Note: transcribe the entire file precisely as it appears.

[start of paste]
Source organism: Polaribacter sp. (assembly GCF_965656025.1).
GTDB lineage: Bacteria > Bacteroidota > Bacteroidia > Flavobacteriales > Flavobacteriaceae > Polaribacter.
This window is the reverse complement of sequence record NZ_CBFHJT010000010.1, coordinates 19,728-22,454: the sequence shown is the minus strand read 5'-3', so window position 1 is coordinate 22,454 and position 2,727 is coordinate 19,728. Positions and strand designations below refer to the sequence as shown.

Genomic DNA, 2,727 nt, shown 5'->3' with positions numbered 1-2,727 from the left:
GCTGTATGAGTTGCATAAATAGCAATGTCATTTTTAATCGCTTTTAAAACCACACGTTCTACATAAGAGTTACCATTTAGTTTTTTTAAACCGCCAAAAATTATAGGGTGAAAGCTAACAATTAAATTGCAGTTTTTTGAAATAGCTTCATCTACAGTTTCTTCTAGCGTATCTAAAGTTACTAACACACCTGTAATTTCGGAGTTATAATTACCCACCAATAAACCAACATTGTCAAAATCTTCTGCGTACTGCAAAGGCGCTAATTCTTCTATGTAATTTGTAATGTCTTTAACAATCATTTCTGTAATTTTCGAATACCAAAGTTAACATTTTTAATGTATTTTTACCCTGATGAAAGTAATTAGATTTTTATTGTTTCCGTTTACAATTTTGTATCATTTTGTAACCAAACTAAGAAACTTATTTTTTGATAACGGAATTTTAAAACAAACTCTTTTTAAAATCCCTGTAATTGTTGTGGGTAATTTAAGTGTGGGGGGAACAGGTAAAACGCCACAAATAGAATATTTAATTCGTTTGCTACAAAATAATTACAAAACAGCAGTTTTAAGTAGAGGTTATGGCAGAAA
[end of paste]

Source organism: Polaribacter sp. (assembly GCF_965656025.1).
GTDB lineage: Bacteria > Bacteroidota > Bacteroidia > Flavobacteriales > Flavobacteriaceae > Polaribacter.
This window is the reverse complement of sequence record NZ_CBFHJT010000010.1, coordinates 19,728-22,454: the sequence shown is the minus strand read 5'-3', so window position 1 is coordinate 22,454 and position 2,727 is coordinate 19,728. Positions and strand designations below refer to the sequence as shown.

Genomic DNA, 2,727 nt, shown 5'->3' with positions numbered 1-2,727 from the left:
GCTGTATGAGTTGCATAAATAGCAATGTCATTTTTAATCGCTTTTAAAACCACACGTTCTACATAAGAGTTACCATTTAGTTTTTTTAAACCGCCAAAAATTATAGGGTGAAAGCTAACAATTAAATTGCAGTTTTTTGAAATAGCTTCATCTACAGTTTCTTCTAGCGTATCTAAAGTTACTAACACACCTGTAATTTCGGAGTTATAATTACCCACCAATAAACCAACATTGTCAAAATCTTCTGCGTACTGCAAAGGCGCTAATTCTTCTATGTAATTTGTAATGTCTTTAACAATCATTTCTGTAATTTTCGAATACCAAAGTTAACATTTTTAATGTATTTTTACCCTGATGAAAGTAATTAGATTTTTATTGTTTCCGTTTACAATTTTGTATCATTTTGTAACCAAACTAAGAAACTTATTTTTTGATAACGGAATTTTAAAACAAACTCTTTTTAAAATCCCTGTAATTGTTGTGGGTAATTTAAGTGTGGGGGGAACAGGTAAAACGCCACAAATAGAATATTTAATTCGTTTGCTACAAAATAATTACAAAACAGCAGTTTTAAGTAGAGGTTATGGCAGAAA